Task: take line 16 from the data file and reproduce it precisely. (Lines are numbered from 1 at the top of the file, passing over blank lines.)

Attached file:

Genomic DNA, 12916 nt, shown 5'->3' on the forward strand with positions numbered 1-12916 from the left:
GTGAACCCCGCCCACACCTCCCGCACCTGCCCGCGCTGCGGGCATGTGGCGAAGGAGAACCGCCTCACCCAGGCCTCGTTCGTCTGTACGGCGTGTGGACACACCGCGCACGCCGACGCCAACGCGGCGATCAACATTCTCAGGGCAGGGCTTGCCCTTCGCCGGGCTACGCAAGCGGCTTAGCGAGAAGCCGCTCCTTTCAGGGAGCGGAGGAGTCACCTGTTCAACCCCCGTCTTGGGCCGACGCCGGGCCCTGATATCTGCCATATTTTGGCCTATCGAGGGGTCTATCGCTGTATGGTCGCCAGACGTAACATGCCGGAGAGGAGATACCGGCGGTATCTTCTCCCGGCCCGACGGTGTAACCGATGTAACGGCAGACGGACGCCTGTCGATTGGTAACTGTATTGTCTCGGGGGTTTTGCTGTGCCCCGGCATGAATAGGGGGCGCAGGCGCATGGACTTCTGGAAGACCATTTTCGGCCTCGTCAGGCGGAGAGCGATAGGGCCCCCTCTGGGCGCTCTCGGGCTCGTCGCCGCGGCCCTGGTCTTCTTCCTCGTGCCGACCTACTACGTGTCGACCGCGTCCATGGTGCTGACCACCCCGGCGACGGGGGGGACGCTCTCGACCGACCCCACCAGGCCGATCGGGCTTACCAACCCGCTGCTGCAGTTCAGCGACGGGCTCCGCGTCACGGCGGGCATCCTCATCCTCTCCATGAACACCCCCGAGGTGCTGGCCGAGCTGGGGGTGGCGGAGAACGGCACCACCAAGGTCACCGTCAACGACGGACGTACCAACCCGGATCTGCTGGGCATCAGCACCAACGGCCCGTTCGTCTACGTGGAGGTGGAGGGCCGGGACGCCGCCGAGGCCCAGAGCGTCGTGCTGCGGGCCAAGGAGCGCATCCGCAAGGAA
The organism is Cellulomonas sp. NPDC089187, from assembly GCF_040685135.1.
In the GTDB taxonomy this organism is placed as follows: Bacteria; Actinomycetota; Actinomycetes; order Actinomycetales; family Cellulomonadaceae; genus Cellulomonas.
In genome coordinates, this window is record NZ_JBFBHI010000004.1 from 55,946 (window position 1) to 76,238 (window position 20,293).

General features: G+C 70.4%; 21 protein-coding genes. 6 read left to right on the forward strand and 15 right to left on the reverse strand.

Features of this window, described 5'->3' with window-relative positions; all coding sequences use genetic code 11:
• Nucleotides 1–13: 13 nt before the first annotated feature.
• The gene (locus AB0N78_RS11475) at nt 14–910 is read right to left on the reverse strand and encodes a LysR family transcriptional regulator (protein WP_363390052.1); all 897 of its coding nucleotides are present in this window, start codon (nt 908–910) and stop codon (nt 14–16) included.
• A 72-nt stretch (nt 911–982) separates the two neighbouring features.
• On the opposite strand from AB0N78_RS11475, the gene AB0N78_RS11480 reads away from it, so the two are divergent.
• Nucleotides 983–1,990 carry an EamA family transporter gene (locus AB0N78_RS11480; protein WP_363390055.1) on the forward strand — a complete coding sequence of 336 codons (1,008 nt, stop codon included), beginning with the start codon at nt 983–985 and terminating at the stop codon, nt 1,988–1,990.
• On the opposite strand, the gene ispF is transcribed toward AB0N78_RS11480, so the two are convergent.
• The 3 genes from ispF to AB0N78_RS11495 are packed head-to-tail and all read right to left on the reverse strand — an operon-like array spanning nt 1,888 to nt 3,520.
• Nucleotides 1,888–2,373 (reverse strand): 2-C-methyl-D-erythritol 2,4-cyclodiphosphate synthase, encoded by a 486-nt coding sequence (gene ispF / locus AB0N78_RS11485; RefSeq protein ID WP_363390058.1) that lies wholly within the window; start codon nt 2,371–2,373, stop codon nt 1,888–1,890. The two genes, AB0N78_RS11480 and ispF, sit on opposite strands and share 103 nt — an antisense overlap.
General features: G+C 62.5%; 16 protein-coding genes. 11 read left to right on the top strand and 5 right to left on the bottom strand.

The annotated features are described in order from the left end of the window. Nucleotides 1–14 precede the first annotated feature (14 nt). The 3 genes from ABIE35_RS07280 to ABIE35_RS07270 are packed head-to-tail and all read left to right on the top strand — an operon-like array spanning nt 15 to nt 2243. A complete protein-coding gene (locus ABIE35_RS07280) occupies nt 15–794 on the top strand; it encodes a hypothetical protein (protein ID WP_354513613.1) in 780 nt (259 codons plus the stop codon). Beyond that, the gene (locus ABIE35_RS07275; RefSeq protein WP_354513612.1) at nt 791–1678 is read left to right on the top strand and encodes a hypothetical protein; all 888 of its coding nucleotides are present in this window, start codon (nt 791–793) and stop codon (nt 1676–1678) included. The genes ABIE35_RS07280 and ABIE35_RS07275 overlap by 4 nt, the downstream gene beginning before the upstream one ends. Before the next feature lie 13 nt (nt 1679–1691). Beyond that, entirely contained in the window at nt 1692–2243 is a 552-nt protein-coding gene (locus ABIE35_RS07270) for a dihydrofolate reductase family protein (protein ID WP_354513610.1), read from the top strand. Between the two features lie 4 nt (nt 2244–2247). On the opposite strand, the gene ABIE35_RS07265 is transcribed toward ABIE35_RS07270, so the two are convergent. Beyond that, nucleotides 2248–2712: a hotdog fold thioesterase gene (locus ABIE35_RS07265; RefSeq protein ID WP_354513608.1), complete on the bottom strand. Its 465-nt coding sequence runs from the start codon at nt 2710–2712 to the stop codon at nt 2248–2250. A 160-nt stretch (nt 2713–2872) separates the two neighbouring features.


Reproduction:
General features: G+C 62.5%; 16 protein-coding genes. 11 read left to right on the top strand and 5 right to left on the bottom strand.